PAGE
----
Common Core challenged at meeting

by CELIA SHORTT

The Common Core Standards were a topic of discussion at Tuesday night’s Coweta County Board of Education meeting.

A group of six citizens, consisting of parents, grandparents and former students, presented their concerns about the Common Core Standards being implemented in Coweta County schools.

“We are here because of the Common Core Standards,” said Linda Menk.

Menk and the others each shared their thoughts about how these standards would affect different elements of the children’s education.

Bryan Galante voiced his concerns about federal control over the curriculum for local children.

“The Constitution says nothing about education,” Galante stated. “It was relinquished to states through the 10th Amendment.”

The 10th Amendment states that the powers not delegated to the United States by the Constitution, nor prohibited by it to the states, are reserved to the states respectively, or to the people, he said.

“If Coweta County accepts the Common Core Standards, we lose local flexibility and control,” continued Galante. “Parents should set the tone for what is taught to our children. I believe our children’s future should be in our hands, not the federal government.”

Newnan resident Nancy Olson believes that the Common Core Standards will train students for entry level jobs and not educate them for life.

“There is no evidence that Common Core is up to standards to enter college,” said Olson.

According to its website, the Common Core State Standards Initiative says that these upcoming standards “are aligned with college and work expectations.”

“Georgia has lost control of children’s education. It has simply paid for the cost,” concluded Olson.

Brant Frost V shared his concern about the implications Common Core Standards have for families who home-school their children. He believes Common Core will create a one-size-fits-all approach to education and take away freedom of choice for parents in how they educate their children.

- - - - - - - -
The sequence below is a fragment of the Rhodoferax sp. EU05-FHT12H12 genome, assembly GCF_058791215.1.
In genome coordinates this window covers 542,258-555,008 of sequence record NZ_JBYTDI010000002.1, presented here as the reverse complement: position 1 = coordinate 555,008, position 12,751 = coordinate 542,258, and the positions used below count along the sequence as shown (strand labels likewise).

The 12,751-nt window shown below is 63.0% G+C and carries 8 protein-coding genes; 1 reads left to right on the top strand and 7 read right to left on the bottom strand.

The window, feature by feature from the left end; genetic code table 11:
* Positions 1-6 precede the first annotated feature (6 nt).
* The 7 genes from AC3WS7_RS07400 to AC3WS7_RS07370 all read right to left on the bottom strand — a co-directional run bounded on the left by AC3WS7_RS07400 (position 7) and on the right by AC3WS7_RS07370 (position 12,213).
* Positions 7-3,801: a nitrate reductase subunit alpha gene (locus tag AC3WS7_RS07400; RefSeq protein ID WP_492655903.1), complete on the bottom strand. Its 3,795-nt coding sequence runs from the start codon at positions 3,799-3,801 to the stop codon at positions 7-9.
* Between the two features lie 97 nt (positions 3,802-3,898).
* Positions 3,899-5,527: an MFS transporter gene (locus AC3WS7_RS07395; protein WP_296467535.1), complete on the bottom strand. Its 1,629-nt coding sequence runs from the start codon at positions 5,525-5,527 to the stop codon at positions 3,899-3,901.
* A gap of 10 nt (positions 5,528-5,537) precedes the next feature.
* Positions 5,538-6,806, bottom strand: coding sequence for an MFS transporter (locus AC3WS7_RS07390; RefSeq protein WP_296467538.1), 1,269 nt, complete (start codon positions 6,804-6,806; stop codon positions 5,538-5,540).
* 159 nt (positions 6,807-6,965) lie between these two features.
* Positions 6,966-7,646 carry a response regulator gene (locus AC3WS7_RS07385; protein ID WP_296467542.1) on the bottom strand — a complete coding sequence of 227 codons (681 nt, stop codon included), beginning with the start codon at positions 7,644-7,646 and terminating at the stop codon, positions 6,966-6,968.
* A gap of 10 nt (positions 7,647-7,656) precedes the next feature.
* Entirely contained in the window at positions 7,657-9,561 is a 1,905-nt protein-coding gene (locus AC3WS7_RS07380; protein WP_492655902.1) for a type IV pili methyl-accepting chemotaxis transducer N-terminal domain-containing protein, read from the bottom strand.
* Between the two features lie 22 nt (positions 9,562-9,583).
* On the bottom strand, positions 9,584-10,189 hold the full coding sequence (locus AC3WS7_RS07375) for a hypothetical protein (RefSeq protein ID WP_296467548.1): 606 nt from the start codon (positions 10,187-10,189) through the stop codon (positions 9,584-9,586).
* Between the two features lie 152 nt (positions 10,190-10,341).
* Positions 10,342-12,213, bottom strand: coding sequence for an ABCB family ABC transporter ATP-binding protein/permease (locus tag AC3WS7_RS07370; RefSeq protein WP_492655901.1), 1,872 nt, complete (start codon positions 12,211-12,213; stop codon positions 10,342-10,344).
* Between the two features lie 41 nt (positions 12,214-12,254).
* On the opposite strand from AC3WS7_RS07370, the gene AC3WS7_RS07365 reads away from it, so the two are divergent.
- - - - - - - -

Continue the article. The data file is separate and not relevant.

“Freedom of choice should not be removed for homeschoolers when we pay taxes for services we don’t use and score higher on tests than others do,” said Frost.

Other areas of concern included what the speakers said was the financial cost of Common Core and the collection of students’ personal information.

Menk concluded the group’s comments by making a formal request to Coweta County School Superintendant Dr. Steve Barker, Georgia School Superintendent John Barge and Gov. Nathan Deal to remove Coweta County from the Common Core Standards until a balanced review of the standards can be done.

Dorie Turner Nolt, assistant director of communications for the Georgia Department of Education, says that the state of Georgia has been very involved with the Common Core Standards from the beginning. 

“The Georgia Performance Standards, the state’s education standards were used to help write Common Core,” Nolt said, “In fact, when the state education worked to merge the Common Core with the Georgia Performance Standards, they really aligned 90 to 95 percent already, with Common Core.”

The state of Georgia adopted the Common Core Georgia Performance Standards on July 8, 2010. These include standards in English, language arts and mathematics.




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